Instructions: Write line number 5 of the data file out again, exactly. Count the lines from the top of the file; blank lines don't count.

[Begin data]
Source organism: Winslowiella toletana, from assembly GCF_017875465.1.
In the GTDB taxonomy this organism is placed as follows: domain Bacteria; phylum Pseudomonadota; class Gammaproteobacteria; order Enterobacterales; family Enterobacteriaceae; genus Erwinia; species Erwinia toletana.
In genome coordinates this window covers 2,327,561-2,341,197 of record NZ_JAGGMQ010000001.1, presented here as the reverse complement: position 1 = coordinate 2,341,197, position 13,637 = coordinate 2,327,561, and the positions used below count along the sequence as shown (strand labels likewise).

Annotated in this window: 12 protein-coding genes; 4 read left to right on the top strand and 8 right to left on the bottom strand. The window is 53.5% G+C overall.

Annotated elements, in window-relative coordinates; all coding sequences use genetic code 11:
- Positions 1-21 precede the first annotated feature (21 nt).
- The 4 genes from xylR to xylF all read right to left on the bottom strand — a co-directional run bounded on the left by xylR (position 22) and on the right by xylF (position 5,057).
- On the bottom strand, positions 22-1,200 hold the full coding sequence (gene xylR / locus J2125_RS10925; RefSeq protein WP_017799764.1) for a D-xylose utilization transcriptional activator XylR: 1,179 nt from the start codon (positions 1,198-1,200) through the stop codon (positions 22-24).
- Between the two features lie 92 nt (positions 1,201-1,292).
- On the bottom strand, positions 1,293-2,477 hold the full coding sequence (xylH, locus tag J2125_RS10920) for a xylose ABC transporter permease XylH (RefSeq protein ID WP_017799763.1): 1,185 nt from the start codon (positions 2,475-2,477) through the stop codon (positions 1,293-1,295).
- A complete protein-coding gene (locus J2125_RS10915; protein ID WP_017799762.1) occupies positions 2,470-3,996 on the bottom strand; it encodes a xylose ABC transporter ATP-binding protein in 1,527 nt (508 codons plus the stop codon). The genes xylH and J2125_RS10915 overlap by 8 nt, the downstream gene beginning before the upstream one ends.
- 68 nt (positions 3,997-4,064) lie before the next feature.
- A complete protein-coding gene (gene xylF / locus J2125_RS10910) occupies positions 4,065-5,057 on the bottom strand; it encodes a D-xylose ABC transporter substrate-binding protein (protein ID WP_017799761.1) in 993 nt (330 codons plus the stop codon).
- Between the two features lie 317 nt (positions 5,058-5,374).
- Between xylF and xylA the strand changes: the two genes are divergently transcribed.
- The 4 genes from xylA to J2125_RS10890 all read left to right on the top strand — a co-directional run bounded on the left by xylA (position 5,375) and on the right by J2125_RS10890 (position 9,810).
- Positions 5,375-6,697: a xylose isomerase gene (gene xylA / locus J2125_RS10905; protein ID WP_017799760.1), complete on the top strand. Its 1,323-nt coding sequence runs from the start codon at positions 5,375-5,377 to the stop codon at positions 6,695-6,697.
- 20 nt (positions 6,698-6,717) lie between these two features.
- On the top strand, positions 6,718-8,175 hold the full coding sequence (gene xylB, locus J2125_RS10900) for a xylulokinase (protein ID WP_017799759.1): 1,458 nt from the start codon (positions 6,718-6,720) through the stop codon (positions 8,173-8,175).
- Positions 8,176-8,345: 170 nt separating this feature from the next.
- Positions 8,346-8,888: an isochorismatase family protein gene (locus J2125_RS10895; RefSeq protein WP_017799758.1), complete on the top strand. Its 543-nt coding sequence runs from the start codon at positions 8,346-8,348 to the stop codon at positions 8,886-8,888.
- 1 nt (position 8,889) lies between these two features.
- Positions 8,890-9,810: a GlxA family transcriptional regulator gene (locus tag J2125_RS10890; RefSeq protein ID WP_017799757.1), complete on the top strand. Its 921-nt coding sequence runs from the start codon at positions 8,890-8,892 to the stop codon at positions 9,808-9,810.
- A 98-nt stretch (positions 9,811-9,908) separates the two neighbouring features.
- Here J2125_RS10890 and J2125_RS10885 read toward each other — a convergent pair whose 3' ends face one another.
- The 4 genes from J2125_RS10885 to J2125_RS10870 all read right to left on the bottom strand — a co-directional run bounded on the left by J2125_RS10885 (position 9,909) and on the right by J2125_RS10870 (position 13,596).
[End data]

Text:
Annotated elements, in window-relative coordinates; all coding sequences use genetic code 11: